What Happens In A Family Court Trial Involving A Custody Matter?
The purpose of a trial is for the judge to listen to both sides and examine the evidence to determine what is in the best interest of the child. There is a general timeline of events that occurs in trials. First, each attorney begins the case with an opening statement. This is each side’s opportunity to tell the judge what the case is about and provide a general outline of what that side expects their evidence to prove in order for the court to rule in their favor. Once each side has given a brief introduction to their version of the story, then they each will present their evidence. Evidence is presented in the form of witness testimony and also exhibits, which can be documents, photographs, videos or other tangible items.
The petitioner in the case, which is the party that filed the case, goes first and calls their witnesses. After each witness, the opposing side, which is called the respondent, also gets the opportunity to question the petitioner’s witnesses. The guardian ad litem and the judge will also be able to ask their own questions of any witness that is called.
The petitioner will ask each of their witnesses open-ended questions designed to elicit that witness’s story or observation. This is called direct examination. Once the petitioner finishes questioning the witness, the respondent may ask the witness leading questions related to only the direct examination. Leading questions generally can only be responded to with a yes or a no. This style of questions is called the cross-examination. Most people have seen this portion of a trial on television and are likely familiar with cross-examination questions, such as “Isn’t it true that you didn’t pick up the child from school?” Once the petitioner has called all of their witnesses, the process repeats with the respondent calling their own witnesses and the petitioner cross-examining them.
When the respondent rests (meaning they’re done putting on with their evidence), the petitioner may put on rebuttal evidence, which is evidence that contradicts or explains the evidence presented by the respondent. Likewise, the respondent has the opportunity to put on their rebuttal evidence to contradict or explain the rebuttal evidence, so it’s a back-and-forth, back-and-forth, back-and-forth process for quite a while.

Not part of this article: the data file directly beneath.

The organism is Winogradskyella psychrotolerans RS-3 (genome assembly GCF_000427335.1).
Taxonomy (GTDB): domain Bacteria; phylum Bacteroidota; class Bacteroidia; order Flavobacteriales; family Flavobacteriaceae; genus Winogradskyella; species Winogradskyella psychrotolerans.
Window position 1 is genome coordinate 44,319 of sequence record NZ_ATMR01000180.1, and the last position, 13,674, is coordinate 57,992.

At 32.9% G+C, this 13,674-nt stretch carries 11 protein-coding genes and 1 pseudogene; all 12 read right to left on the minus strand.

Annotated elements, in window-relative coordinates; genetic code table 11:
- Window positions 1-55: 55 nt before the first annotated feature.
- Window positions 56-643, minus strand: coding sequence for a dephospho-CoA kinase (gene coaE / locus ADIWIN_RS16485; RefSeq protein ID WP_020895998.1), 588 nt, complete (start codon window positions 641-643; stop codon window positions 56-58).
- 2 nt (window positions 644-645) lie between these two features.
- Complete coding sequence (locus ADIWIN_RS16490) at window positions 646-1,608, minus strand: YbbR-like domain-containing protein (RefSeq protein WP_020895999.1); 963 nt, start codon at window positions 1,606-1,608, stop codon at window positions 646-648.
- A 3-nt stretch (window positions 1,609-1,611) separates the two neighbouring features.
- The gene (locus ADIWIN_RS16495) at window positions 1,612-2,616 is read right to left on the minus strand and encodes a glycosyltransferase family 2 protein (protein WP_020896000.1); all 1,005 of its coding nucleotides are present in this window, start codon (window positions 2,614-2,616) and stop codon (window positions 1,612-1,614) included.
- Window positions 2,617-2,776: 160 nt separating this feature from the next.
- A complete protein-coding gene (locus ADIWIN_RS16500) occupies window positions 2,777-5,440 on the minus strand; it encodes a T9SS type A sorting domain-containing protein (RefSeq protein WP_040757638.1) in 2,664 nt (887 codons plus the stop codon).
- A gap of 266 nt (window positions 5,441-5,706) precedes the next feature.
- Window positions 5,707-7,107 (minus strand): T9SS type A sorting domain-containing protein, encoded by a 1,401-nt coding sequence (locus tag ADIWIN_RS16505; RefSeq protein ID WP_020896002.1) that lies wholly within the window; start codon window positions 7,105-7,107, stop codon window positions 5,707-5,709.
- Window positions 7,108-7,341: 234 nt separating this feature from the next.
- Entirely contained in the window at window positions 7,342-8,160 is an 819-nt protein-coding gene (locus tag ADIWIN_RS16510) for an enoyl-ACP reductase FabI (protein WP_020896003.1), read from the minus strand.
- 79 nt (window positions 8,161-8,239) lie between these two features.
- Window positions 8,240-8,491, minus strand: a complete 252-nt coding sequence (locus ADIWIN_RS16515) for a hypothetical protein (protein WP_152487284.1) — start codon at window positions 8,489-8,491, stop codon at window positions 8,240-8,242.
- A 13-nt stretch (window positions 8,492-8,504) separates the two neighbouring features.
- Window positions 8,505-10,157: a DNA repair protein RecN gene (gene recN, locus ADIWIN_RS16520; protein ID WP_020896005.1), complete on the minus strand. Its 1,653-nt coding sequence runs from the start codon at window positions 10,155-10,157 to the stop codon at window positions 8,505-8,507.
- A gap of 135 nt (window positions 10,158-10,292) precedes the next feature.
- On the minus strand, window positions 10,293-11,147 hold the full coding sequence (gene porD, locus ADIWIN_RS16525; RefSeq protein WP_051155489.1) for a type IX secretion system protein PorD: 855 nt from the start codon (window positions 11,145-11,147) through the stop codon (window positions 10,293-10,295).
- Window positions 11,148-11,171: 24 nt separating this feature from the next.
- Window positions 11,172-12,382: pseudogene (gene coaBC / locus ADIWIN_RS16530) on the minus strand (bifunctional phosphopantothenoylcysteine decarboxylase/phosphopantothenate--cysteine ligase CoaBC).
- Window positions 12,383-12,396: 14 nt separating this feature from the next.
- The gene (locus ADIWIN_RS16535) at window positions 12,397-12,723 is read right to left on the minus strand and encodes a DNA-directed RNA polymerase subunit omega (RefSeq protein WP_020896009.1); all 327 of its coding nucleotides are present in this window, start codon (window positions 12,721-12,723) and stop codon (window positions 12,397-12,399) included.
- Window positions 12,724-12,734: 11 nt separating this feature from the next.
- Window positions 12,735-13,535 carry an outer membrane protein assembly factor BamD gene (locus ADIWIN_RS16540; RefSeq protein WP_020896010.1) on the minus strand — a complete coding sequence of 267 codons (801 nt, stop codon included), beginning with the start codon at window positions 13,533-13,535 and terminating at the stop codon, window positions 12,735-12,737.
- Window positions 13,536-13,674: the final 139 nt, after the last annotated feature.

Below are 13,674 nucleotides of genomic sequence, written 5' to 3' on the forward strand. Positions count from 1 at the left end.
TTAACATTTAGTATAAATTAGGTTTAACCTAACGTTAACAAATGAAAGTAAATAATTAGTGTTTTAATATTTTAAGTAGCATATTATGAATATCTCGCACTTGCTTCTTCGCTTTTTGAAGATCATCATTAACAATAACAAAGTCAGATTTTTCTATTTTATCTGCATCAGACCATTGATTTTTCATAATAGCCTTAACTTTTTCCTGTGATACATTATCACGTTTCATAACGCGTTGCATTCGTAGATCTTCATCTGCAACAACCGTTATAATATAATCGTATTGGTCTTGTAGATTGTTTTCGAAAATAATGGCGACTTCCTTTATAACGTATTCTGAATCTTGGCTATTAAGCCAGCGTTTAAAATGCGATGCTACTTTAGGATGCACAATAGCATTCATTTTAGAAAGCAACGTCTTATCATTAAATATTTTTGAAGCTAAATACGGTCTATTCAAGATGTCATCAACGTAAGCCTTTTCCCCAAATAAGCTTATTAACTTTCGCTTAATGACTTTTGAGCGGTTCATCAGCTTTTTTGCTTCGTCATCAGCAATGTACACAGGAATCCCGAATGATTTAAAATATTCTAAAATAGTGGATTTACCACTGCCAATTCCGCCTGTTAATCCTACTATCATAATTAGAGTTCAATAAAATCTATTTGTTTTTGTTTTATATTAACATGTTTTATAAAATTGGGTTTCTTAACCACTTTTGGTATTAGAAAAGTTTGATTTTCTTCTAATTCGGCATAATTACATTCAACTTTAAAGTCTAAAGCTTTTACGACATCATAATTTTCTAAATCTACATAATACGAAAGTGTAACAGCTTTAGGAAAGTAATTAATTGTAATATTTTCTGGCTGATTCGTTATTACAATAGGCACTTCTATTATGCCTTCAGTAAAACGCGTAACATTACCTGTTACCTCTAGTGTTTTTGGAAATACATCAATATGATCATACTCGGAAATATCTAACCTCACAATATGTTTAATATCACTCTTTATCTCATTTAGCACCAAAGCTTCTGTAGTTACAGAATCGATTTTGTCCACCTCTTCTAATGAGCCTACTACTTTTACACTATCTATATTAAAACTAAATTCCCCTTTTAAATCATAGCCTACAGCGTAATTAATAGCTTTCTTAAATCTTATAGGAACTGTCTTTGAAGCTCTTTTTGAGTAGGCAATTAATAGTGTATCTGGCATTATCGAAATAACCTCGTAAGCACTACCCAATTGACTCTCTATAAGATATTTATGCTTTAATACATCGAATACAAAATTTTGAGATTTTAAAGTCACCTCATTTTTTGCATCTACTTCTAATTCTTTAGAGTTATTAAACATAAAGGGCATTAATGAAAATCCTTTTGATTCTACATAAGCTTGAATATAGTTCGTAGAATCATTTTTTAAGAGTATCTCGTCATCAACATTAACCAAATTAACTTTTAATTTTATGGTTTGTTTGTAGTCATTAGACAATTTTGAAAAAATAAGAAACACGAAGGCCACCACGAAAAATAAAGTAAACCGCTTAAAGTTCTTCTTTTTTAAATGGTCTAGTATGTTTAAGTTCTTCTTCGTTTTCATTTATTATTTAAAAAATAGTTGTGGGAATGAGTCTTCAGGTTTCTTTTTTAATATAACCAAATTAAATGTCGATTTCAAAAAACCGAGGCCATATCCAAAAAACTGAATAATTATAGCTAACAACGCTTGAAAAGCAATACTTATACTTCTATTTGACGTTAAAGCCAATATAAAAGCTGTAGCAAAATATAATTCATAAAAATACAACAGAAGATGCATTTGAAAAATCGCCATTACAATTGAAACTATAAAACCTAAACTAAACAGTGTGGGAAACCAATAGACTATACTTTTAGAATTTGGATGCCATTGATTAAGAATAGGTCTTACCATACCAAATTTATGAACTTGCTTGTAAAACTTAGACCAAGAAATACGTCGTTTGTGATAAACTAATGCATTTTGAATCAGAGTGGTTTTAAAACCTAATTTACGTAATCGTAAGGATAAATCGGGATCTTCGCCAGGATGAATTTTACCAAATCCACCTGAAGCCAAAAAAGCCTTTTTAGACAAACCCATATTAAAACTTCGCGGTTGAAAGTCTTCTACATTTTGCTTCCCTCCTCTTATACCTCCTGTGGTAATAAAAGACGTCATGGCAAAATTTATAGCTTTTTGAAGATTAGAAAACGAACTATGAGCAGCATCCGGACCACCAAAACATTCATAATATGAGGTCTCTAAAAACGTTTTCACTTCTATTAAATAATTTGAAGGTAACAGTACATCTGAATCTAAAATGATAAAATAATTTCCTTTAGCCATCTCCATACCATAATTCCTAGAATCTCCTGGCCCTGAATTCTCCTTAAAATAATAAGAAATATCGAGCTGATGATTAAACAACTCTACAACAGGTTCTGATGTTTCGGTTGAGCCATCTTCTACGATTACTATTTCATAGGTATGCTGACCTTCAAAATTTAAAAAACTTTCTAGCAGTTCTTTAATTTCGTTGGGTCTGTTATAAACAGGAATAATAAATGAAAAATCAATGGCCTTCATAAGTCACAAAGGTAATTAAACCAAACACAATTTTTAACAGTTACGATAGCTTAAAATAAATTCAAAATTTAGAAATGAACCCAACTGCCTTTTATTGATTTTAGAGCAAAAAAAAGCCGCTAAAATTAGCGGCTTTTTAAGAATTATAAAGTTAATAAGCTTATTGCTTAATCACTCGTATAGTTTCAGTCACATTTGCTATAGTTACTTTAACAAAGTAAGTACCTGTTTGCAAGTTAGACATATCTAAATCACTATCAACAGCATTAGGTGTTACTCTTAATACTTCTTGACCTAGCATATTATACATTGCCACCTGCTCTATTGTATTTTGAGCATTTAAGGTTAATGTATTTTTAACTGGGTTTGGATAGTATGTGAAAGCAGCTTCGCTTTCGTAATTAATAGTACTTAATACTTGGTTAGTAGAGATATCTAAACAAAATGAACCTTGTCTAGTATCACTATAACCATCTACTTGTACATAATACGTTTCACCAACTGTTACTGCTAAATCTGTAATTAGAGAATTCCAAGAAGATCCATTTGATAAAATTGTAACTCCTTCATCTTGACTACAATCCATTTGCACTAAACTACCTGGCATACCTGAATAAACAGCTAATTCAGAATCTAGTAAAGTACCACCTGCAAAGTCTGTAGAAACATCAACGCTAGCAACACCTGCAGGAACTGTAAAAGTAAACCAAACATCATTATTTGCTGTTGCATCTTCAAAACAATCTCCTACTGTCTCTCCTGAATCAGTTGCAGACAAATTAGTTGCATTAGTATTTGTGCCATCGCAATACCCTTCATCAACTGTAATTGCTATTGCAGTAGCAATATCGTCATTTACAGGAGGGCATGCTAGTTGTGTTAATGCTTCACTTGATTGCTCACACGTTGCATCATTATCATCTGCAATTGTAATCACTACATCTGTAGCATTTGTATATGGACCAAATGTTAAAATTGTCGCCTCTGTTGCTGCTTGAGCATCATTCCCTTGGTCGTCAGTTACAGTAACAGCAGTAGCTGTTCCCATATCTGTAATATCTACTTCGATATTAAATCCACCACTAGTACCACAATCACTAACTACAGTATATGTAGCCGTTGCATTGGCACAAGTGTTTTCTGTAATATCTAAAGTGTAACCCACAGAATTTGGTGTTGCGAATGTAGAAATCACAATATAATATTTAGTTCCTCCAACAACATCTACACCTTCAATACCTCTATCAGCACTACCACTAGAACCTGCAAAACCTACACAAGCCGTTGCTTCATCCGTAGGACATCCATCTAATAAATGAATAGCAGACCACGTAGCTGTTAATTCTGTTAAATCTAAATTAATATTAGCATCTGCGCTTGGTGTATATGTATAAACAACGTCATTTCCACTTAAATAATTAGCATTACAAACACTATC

After all of the evidence has been presented, each side may give a closing argument. This is where some attorneys really shine. In their closing argument, an attorney summarizes all of the evidence that was just presented and wraps it up in a beautiful bow that highlights all of the best parts and makes the argument for their position to persuade the court. The petitioner goes first, then the respondent, and then the petitioner gets an opportunity to get the last word in and to briefly respond to the respondent’s closing argument. Usually the guardian ad litem will give a closing argument as well, which often includes what their recommendation is for what is in the best interest of the child.
Usually, the judge will make a decision on the case immediately after each side finishes their closing arguments. Sometimes judges will take a brief recess to review the evidence or case law presented and then will decide the case. In more complicated cases or after a very lengthy trial, a judge may issue a written decision and provide it to the parties at a later date.
Once the final court order is entered with the judge’s decision, the parties must immediately begin following it. If either party is unhappy with the outcome and would like to appeal, they have 10 days to do so after the final order is entered in the juvenile court.
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